Print Friendly and PDF

Thursday, June 23, 2011

Amazing.

I can't describe the feelings that my heart has been feeling recently. I really can't even begin to try. I've found myself thinking, remembering each detail and taking time to be completely in awe of the last 10 years. The sequence of events, the way and time in which things happened. It's so clear to me that it was all orchestrated by someone other than ourselves. I've felt His presence, truly feel Him working in our lives. I don't always understand and ask "why?" a lot at times, but I trust that eventually I'll see and appreciate it. I hope. I can tell you one feeling that I keep coming back to is the desire to share our boy's story. I wish that through this minute spot in the vast Internet world that I'm able to convey to the whole world just how amazing this child is. He's my son...he's my hero.

Print Friendly and PDF

Sunday, June 19, 2011

It's a Dad's Life.

Happy Father's Day to all the Dad's I love!

Print Friendly and PDF

Saturday, June 18, 2011

Learning, Changing and Some Fun.

It's Saturday, another week has passed. There's a lot to say and I've sat down to construct this post several times now. I just can't seem to find the adequate words. 

School has ended for Maggie and she'll be moving onward to 4th grade come August. Wyatt will continue to see his teachers (at home) through some of the summer. Jilly will be counting down the summer days until her first day of Kindergarten, which just happens to also be her birthday. A doubly special day!


I think the boy is doing "ok"...we wait and hope his body starts to mend itself a bit. He did start walking again since coming home from the hospital, which was great! His energy levels are greatly decreased and he sleeps a lot right now. And when he doesn't get to sleep and/or rest it throws his body systems into a downward spiral, which we saw clear evidence of this week. We visited Dr. R in his office on Thursday and walked away from the appointment with several new medications ordered and a hope that it will all help in one way or another...we'll see. Wyatt initially tried sleeping through the appointment and then finished it out by anxiously picking at his sweatshirt. His weight was down a few pounds which means the need for an increase in the calories of his TPN (IV nutrition). And while we were in the office Dr. R read through the results of the video EEG that he had done while inpatient. At that time they didn't see any active seizure activity (we didn't note any seen by us that evening, either) and things were once again under control, but it did show an encephalopathy. This term isn't new, it's what we expected would be seen in the study. It's been noted in most of the studies and/or procedures that have been carried out to view this body system. And as Dr. R explained to Wyatt, the little mitochondria in his brain are not working like they're supposed to, which causes the encephalopathy. The various types of seizures being only one result of this. His body is fighting to keep up with itself.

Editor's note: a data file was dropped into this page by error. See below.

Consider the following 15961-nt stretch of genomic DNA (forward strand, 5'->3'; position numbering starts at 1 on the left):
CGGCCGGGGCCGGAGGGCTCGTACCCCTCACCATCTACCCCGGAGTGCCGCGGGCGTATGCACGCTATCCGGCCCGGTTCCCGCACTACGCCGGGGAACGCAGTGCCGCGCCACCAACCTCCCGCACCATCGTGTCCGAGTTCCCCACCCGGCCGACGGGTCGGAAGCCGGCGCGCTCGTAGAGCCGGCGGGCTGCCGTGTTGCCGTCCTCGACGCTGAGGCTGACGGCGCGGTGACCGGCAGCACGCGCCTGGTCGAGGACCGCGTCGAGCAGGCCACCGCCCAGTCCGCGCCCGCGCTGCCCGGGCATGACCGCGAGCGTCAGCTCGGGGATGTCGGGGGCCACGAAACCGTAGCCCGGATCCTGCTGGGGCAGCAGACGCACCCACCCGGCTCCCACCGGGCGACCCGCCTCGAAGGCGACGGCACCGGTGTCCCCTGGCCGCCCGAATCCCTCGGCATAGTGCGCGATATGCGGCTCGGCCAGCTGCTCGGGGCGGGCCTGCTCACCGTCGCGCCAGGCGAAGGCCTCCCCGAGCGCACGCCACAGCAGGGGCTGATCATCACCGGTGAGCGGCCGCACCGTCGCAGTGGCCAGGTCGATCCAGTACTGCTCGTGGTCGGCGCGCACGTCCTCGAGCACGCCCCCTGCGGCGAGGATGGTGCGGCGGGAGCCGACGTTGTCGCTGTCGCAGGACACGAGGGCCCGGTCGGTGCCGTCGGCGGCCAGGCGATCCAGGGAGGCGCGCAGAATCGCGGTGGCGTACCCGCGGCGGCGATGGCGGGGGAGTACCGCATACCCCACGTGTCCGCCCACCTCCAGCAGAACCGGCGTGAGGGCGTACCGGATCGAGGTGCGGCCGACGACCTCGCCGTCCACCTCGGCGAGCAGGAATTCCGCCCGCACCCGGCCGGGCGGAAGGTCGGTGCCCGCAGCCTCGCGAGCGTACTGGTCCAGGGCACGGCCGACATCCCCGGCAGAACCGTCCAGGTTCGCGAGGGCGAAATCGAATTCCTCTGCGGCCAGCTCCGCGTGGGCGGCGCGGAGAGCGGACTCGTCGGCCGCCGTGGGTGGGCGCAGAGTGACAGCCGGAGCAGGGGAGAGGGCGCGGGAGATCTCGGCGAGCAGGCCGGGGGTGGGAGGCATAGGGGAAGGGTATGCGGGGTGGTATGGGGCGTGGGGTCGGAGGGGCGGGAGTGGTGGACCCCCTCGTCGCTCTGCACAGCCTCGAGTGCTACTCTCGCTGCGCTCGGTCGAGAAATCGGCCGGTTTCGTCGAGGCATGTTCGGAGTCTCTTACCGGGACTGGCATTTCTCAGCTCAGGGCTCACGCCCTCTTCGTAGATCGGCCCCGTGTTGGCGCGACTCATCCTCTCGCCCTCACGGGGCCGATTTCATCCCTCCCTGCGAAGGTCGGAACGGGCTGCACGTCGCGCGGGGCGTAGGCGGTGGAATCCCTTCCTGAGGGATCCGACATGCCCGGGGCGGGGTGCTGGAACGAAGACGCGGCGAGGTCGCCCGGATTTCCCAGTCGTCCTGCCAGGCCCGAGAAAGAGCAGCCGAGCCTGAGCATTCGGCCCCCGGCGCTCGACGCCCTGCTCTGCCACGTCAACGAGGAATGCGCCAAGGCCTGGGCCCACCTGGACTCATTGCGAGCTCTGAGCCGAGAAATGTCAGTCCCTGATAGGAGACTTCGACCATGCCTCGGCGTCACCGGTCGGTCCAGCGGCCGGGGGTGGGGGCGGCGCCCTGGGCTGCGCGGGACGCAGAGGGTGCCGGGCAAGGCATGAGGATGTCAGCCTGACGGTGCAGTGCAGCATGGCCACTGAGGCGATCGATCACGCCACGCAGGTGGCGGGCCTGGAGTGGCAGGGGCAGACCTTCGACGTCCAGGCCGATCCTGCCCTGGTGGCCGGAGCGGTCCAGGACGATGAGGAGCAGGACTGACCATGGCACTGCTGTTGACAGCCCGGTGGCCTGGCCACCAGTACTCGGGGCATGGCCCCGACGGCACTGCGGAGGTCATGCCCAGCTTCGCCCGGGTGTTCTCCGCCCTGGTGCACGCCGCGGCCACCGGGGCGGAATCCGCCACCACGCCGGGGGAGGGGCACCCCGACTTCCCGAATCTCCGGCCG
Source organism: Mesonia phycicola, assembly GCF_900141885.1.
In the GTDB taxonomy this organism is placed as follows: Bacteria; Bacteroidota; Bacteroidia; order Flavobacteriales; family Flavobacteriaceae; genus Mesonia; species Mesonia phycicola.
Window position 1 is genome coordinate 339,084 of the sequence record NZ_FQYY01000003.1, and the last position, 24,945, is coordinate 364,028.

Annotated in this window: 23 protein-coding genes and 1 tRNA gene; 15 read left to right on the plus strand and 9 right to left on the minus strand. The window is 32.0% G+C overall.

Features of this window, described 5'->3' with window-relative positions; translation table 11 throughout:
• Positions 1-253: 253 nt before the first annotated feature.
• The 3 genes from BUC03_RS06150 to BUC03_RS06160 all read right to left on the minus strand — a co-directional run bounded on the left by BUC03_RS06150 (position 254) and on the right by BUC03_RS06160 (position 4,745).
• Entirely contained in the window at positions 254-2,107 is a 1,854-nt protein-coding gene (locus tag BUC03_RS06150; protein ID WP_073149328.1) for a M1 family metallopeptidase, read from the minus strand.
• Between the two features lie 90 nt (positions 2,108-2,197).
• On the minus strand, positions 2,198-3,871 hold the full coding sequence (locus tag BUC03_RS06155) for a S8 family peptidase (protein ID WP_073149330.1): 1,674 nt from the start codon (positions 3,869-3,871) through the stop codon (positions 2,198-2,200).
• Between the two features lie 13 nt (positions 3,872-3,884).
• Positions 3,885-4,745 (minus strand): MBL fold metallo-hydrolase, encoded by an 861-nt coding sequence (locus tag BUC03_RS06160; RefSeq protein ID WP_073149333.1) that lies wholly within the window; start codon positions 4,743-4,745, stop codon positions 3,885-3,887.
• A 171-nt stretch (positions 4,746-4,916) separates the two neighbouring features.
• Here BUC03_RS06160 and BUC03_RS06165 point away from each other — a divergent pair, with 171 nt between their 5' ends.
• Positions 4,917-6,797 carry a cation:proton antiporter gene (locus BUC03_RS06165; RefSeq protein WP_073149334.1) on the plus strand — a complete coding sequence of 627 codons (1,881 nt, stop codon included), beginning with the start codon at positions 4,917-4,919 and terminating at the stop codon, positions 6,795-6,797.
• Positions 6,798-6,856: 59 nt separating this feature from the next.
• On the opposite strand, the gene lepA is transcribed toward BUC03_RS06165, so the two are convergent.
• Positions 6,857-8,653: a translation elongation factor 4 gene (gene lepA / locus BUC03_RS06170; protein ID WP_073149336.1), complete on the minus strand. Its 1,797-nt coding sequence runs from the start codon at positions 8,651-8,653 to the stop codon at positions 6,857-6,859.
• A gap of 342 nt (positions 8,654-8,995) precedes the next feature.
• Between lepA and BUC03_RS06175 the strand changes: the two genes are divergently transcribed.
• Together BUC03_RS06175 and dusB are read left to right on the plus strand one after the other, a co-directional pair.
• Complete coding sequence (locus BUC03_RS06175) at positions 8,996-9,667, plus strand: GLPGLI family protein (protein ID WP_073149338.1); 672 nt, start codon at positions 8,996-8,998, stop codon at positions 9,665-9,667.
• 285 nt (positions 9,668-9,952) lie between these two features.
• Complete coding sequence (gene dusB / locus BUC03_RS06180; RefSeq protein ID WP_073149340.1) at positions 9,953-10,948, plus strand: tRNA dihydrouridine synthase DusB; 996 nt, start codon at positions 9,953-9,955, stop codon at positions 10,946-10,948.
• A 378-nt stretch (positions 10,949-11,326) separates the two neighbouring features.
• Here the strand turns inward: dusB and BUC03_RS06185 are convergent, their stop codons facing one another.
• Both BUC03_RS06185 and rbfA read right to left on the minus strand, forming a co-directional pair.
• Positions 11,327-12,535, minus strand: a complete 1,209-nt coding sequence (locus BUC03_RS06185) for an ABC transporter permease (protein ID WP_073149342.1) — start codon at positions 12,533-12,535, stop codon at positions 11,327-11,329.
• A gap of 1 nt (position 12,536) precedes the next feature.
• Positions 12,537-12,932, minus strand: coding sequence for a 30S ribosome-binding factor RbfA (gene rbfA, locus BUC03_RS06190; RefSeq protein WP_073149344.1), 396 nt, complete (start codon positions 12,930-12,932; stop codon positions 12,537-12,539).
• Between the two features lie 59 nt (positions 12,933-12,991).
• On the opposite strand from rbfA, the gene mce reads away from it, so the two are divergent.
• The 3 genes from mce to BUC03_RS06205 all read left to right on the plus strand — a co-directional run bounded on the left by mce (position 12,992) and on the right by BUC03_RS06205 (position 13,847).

Right now he's laying curled on the couch, IV pole by his side with meds infusing into one lumen of his central line and TPN continuously infusing through the other, two long tubes extending from his belly...one draining thick, very dark brown/black bile from his intestines and the other draining green bile from his stomach. He's nearly asleep after waking up just a few hours ago. This morning he's cried and yelled, complained and melted down because he just doesn't feel good. He hurts a lot today and the narcotic pain reliever can only do so much.